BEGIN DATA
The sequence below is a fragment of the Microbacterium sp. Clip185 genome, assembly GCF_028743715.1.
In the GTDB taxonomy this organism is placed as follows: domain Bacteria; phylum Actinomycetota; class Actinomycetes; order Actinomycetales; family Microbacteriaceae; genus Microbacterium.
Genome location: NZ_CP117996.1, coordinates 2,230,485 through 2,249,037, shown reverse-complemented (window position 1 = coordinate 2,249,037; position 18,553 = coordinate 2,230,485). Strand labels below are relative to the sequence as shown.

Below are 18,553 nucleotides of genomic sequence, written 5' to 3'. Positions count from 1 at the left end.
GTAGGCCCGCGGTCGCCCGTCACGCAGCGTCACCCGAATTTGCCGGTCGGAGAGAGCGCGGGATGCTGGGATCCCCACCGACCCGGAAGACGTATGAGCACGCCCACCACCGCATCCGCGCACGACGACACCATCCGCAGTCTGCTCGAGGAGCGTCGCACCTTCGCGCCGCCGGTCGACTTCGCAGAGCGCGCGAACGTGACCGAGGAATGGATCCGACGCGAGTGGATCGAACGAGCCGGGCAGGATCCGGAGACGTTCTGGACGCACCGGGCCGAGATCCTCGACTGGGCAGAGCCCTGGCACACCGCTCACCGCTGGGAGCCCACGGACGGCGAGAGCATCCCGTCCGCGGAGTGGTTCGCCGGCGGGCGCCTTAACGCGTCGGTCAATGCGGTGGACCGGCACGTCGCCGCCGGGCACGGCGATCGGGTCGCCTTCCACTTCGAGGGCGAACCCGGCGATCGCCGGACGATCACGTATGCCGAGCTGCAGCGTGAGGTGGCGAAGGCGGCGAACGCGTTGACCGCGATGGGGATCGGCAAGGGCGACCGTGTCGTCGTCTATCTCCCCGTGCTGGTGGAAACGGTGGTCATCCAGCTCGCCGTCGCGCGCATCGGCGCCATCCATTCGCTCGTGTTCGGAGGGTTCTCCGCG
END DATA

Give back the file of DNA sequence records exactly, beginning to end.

The sequence below is a fragment of the Microbacterium sp. Clip185 genome, assembly GCF_028743715.1.
In the GTDB taxonomy this organism is placed as follows: domain Bacteria; phylum Actinomycetota; class Actinomycetes; order Actinomycetales; family Microbacteriaceae; genus Microbacterium.
Genome location: NZ_CP117996.1, coordinates 2,230,485 through 2,249,037, shown reverse-complemented (window position 1 = coordinate 2,249,037; position 18,553 = coordinate 2,230,485). Strand labels below are relative to the sequence as shown.

Below are 18,553 nucleotides of genomic sequence, written 5' to 3'. Positions count from 1 at the left end.
GTAGGCCCGCGGTCGCCCGTCACGCAGCGTCACCCGAATTTGCCGGTCGGAGAGAGCGCGGGATGCTGGGATCCCCACCGACCCGGAAGACGTATGAGCACGCCCACCACCGCATCCGCGCACGACGACACCATCCGCAGTCTGCTCGAGGAGCGTCGCACCTTCGCGCCGCCGGTCGACTTCGCAGAGCGCGCGAACGTGACCGAGGAATGGATCCGACGCGAGTGGATCGAACGAGCCGGGCAGGATCCGGAGACGTTCTGGACGCACCGGGCCGAGATCCTCGACTGGGCAGAGCCCTGGCACACCGCTCACCGCTGGGAGCCCACGGACGGCGAGAGCATCCCGTCCGCGGAGTGGTTCGCCGGCGGGCGCCTTAACGCGTCGGTCAATGCGGTGGACCGGCACGTCGCCGCCGGGCACGGCGATCGGGTCGCCTTCCACTTCGAGGGCGAACCCGGCGATCGCCGGACGATCACGTATGCCGAGCTGCAGCGTGAGGTGGCGAAGGCGGCGAACGCGTTGACCGCGATGGGGATCGGCAAGGGCGACCGTGTCGTCGTCTATCTCCCCGTGCTGGTGGAAACGGTGGTCATCCAGCTCGCCGTCGCGCGCATCGGCGCCATCCATTCGCTCGTGTTCGGAGGGTTCTCCGCG